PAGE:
The transition to renewable energy can seem pretty daunting. There are many more "moving pieces" than what we do today and figuring it all out isn't easy. That's the bad news. Here's the good news. We'll help you understand your options and at the end of the day, switching to renewables is an opportunity. If you're a homeowner, switching to renewables can help you save money. If you're thinking about renewable installations on a commercial scale, then renewables can help you make money. But like any opportunity, there are pitfalls that must be avoided to get to financial success. That's where we come in, as we not only know about current commercial offerings, but what sets us apart, is that we have a pretty good understanding of what's coming next as a lot of these technologies aren't mature, especially storage and solar.
Let's be clear
The transition to renewable energy is already well underway and it's going to happen sooner rather than later. What's driving the pace of the transition? The automotive industry. The automotive manufacturers have rolled the dice on electric vehicles (EVs). Forecasts are showing that more than half of the new vehicles that will be sold by 2030 will be electric. See: Let's be clear. The transition to renewable energy is already well underway and it's going to happen sooner rather than later. What's driving the pace of the transition? The automotive industry. The automotive manufacturers have rolled the dice on electric vehicles (EVs). Forecasts are showing that more than half of the new vehicles that will be sold by 2030 will be electric. (See: Bloomberg: More Than Half of US Car Sales Will Be Electric by 2030). Yes, the Inflation Reduction Act (IRA) is having a big effect on the renewables industry, but the automotive sector had already put its bet down and committed to producing EVs prior to the IRA. What this means is that buying a new gasoline powered car or truck is going to get more difficult in coming years. . Yes, the Inflation Reduction Act (IRA) is having a big effect on the renewables industry, but the automotive sector had already put its bet down and committed to producing EVs prior to the IRA. What this means is that buying a new gasoline powered car or truck is going to get more difficult in coming years.
A little history can be helpful here. At the turn of the 20 th century, the most common form of personal transportation was the horse. Horses were used to pull carts, trams, and even taxis as well as just having people ride them. In New York city, there were about 15,000 horses. These days there are about 2 million cars instead. Think about the infrastructure required for that transition. Instead of hay, you need gas stations. Instead of blacksmiths, you need car repair shops. Street cleaners no longer have to clean up horse manure and instead of stables, you need garages. Transitioning to cars from horses was a massive undertaking, but it happened. In transportation, transitioning from gasoline to electricity isn't going to be as big a challenge as going from the horse to the car was a century ago, but there are still a lot of issues to consider such as new infrastructure requirements. While it's easy to see that gas stations are going to start closing due to reduced demand in a few years, other changes aren't as obvious.
Renewables Roadmaps Are Scarce and Have Lots of Blank Spaces
When you want to go some place, it's helpful to have a road map. One of the reasons that we've gotten used to regular improvements in computer technology is that the semiconductor industry uses roadmaps which let everybody know what the milestones are and when they should be achieved up to a decade (or more). There's buy-in from the companies in the industry and so there's been consistent progress over many years. The downside of this approach is that "disruptive" is not a word that anybody wants to hear. If you want to be part of the semiconductor industry you follow the roadmap. Period.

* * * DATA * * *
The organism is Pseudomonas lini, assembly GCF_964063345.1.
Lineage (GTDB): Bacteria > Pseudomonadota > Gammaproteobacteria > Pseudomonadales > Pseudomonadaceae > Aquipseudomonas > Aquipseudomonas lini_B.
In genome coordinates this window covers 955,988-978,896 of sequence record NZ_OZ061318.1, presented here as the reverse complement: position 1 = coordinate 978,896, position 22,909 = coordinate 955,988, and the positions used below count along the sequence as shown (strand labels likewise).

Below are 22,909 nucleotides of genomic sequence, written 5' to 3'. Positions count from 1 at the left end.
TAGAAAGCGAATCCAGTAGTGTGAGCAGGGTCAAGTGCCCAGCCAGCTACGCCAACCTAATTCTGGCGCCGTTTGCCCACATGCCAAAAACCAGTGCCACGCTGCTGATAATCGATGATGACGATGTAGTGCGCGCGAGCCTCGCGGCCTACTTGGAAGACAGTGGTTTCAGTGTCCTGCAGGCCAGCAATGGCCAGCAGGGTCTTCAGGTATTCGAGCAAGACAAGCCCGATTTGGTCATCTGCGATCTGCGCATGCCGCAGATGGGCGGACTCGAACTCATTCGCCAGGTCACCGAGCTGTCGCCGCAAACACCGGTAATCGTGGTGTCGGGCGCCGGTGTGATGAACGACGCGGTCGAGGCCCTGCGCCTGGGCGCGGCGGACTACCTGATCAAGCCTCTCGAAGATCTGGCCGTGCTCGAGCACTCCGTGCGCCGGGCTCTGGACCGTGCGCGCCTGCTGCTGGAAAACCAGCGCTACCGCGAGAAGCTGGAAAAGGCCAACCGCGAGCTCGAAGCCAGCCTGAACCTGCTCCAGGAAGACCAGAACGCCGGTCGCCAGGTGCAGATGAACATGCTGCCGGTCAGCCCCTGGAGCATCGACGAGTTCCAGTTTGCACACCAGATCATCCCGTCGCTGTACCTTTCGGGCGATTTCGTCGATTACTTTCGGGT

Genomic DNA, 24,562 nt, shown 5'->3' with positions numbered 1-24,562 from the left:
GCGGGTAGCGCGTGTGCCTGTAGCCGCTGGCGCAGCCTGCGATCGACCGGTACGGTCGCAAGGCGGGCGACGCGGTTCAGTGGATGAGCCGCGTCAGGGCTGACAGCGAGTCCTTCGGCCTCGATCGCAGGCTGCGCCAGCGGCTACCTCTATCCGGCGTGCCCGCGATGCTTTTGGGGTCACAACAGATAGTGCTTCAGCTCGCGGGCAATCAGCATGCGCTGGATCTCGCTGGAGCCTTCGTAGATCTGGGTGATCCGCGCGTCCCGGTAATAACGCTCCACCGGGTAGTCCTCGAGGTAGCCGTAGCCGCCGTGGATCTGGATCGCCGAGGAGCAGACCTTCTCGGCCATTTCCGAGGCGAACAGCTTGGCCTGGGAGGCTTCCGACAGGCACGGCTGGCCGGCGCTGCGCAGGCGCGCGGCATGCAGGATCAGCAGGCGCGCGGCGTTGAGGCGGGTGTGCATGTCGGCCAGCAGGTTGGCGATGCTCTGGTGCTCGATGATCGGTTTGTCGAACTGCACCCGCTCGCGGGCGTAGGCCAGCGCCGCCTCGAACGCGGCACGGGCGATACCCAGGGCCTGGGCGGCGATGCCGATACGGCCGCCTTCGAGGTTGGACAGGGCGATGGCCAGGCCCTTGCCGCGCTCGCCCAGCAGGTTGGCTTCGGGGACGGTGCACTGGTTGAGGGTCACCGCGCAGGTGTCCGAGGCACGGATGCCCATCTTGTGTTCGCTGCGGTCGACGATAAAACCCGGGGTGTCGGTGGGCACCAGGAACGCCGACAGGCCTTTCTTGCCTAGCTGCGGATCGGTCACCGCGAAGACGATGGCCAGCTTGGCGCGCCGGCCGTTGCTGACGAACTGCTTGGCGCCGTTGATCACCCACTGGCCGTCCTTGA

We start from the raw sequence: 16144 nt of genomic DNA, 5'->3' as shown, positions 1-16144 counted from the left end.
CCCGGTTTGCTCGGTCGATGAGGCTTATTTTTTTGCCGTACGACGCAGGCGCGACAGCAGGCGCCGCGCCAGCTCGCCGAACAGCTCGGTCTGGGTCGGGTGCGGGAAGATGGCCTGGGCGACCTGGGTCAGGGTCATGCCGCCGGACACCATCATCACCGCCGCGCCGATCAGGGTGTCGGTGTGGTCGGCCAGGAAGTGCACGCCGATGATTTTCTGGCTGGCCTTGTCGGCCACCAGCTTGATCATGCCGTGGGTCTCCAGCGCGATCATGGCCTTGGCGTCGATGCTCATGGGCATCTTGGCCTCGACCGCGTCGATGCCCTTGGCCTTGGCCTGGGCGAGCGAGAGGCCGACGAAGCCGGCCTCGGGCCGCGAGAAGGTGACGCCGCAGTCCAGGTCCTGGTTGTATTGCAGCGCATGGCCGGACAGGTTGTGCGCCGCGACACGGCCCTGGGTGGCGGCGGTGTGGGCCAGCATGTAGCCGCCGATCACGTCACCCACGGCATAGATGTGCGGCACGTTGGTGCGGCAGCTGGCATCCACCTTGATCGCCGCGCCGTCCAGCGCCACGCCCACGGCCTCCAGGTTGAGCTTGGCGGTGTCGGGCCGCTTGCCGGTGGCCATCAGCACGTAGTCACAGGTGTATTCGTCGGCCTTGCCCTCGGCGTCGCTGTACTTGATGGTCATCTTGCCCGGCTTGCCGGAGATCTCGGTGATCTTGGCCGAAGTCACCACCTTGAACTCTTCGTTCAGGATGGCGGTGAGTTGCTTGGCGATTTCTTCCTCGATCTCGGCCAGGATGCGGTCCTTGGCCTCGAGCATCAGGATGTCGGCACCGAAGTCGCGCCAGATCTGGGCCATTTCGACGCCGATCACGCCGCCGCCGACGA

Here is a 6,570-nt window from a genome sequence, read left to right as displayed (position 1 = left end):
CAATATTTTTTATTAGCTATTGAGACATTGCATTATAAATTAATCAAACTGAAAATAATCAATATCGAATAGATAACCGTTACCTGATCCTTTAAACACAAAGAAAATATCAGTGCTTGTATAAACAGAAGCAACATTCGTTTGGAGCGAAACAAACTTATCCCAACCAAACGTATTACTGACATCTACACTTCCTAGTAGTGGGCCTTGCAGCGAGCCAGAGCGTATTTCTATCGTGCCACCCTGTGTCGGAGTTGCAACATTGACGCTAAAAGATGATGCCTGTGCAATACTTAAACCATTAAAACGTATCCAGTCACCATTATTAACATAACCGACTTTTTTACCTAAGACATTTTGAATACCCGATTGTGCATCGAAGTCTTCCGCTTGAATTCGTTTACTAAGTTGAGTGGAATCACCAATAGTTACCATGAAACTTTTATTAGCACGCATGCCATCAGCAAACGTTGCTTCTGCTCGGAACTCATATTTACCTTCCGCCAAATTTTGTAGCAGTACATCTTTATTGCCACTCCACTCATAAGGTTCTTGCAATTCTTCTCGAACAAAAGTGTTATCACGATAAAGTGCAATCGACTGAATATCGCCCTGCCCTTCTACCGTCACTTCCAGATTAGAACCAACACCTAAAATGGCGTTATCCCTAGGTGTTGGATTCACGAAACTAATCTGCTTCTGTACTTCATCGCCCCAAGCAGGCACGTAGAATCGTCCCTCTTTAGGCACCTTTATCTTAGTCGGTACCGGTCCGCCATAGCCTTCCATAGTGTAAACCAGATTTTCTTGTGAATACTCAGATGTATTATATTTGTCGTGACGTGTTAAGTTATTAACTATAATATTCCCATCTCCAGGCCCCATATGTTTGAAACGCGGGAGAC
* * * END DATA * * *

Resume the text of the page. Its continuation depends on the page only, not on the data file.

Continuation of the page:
The renewables industry doesn't have that kind of rigid plan. In fact, what's become pretty clear is that a lot of the people in the electricity industry really don't have a very good idea of how we get to a grid powered by renewable energy. Since there are a number of immature technologies involved here, there's no way to develop the kind of long term roadmap the semiconductor industry uses as there are too many moving pieces. Luckily, most of the needed technologies of renewables have much lower capital costs than semiconductors, so when something doesn't work as planned, it's easier to pivot.
Unlike the semiconductor industry where people understood and planned on lower costs per transistor as new generations of chips were developed, the renewables industry is struggling because people tend to use current costs of products such as solar cells and batteries for future planning. This faulty reasoning makes renewables much less attractive.
Here's an example. There are wild claims that giving up fossil fuels is going to cost $275 trillion. No joke, this is the number being tossed around. (See: Taming the Climate Is Far Harder Than Getting People to the Moon). That's crazy! Let's put that number in some type of perspective. The total value of all the residential homes in the US is ~ $50 trillion1. If the total cost of electrification would be 10% of the value of all the homes2 - that would be $5 trillion. That's still a big number, but it's going to happen over years. If it takes 20 years, well, that's $250 billion/yr or a bit more than a quarter of our annual spending on defense. That's a lot more reasonable and something we can begin to wrap our heads around. Also, $250 billion is a pretty good market which can help build new companies and create new jobs.
One of the biggest changes in the coming years is that both your car and your home are going to share the same type of power, i.e. electricity. This is going to allow a lot more flexibility as you'll be able to transfer energy from your home to your car for charging, or, during a power outage, from your car to your home to power your refrigerator and other appliances. Rather than buying fossil fuels whether it's gasoline for your car or natural gas to heat your home, you're going to need electricity to power both. This is where the savings can come in as a car runs a lot further on a dollar's worth of electricity than a dollar's worth of gas. If you use an electric heat pump for your home, you can also save money by not buying natural gas. Already, more homes are having heat pumps installed than natural gas furnaces. See: Chart: Americans bought more heat pumps than gas furnaces last year. That's because heat pumps are more efficient than natural gas heaters and as the cost of electricity falls, that's going to provide even more of an advantage.